Logic Games

Logic Games aren't much different from crossword puzzles and sudoku. In fact, they're easier. Why? Because they're incredibly predictable, and you already know everything you need to solve them.

Tips for solving Logic Games

Tip #1: Recognize which logic-game pattern you're dealing with.

The test makers design logic games to fit into certain basic molds. The primary difference between them involves the nature of the relationship among the game's subjects. Each type of game calls for its own distinct approach, so it's crucial that you know which type you're up against when you see it on the exam.

Tip #2: Read the game's conditions (list of rules) very carefully.

Misreading or misinterpreting a condition can be costly because it taints your analysis of the entire game. If you commit this error you're unlikely to have much success attempting the questions.

Tip #3: Don't try to list all possible combinations.

If you try to jot down all the possibilities that the game's conditions suggest, the result will be a confusing mess. Instead, use one or two templates that encompass all the possibilities. (See the next two tips.)

Tip #4: Devise a master diagram, or template, for each game.

Unless you use effective diagrams to visualize the relationships defined by the rules of a game, you're unlikely to have much success in responding to the questions. An effective diagram will help you think clearly and respond to the questions quickly and confidently. An ineffective diagram will result in confusion and wasted time.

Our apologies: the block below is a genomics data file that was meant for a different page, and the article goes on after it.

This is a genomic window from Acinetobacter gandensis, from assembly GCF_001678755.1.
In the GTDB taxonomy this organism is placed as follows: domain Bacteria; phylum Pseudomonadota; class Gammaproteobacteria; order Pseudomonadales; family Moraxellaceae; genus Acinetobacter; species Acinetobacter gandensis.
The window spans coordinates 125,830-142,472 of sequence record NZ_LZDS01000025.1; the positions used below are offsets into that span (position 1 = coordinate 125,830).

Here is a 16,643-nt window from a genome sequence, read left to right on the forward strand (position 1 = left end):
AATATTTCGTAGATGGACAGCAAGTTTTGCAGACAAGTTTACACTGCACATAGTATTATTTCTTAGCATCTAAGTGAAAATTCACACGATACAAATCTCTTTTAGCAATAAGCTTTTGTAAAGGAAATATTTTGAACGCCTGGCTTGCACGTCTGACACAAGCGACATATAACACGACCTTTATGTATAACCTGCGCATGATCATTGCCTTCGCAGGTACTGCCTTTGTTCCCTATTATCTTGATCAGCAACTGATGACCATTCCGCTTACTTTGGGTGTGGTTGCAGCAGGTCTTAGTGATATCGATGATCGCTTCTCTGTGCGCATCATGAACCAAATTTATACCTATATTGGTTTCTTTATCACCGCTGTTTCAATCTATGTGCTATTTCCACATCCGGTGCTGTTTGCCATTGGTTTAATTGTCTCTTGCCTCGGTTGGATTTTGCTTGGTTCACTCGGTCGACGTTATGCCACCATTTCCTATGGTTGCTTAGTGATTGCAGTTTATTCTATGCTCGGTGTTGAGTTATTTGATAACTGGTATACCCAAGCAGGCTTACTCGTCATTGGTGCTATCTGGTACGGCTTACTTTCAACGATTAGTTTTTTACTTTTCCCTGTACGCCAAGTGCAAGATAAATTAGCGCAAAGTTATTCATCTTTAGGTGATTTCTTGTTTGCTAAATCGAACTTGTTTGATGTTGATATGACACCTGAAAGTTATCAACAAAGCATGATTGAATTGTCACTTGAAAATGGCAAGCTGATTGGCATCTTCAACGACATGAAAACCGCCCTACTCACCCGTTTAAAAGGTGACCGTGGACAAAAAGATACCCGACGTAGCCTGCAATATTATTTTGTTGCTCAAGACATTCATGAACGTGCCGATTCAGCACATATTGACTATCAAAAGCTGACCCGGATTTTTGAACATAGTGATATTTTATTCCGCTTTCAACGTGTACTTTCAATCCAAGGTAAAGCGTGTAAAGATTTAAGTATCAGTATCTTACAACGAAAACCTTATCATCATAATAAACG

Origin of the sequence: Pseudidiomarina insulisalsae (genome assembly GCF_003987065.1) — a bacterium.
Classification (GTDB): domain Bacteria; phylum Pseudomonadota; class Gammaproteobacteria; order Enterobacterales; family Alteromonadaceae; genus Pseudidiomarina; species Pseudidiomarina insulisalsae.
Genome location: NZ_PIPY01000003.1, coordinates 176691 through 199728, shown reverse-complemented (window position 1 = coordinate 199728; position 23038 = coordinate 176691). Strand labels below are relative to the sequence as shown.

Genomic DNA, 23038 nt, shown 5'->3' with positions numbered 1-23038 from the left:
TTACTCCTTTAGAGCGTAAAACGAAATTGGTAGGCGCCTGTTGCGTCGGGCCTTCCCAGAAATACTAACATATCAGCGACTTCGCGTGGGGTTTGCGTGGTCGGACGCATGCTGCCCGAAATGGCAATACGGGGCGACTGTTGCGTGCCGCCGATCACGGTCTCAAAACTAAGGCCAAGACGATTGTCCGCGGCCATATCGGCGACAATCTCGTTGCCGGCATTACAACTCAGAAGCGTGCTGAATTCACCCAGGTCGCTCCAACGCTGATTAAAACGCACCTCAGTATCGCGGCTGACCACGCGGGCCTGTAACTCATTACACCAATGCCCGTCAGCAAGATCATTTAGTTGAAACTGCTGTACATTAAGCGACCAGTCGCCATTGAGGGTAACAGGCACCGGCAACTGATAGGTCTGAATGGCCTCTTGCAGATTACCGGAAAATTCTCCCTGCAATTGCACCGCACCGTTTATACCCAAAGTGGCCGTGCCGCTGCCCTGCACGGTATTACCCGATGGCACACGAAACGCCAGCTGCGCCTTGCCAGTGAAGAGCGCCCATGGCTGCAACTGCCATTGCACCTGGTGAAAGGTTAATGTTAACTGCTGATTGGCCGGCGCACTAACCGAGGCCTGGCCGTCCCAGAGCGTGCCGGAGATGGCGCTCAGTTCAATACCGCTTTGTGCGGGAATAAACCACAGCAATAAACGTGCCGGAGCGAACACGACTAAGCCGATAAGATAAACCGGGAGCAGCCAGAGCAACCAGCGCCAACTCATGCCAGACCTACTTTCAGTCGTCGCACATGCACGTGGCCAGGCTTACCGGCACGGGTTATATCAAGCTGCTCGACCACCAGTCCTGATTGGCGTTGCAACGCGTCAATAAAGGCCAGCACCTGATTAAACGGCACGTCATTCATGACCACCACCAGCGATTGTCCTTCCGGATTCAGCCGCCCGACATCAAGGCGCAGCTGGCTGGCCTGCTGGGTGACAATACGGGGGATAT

Tip #5: Look for a key rule around which the others can be organized.

One particular rule may serve as a starting point for devising a template-style diagram. For example, a rule that includes an either/or statement suggests two alternative scenarios and hence two alternative templates. This technique can greatly simplify the game. In all likelihood, only one or two games on your exam will include this sort of rule. But always look for it.

Tip #6: Don't do more work than needed to answer the question.

Most questions don't require you to deduce all you can from the additional information in the question stem. Stop when you've done enough to zero-in on the correct answer.

Logical Reasoning Test Tricks

Logical reasoning is a thought process where we apply logic on a statements to find out a conclusion. Generally, this portion of reasoning often comes in Competitive exams. Logical reasoning checks the logic building ability of a student.

Here are a few logical reasoning tricks to score high in your exams:

1. Simplify the data

Always remember, a good reasoning question will not have clearly visible useful information. It will be a game where you need to find the information that is required to go ahead. Read the full question and try to filter the important data for the solution. This will require reading the question more than once, each time you will some essential information. Use that information to solve your question efficiently. When you have all the data you need, you can ignore the rest of it proceed.

2. Find a starting point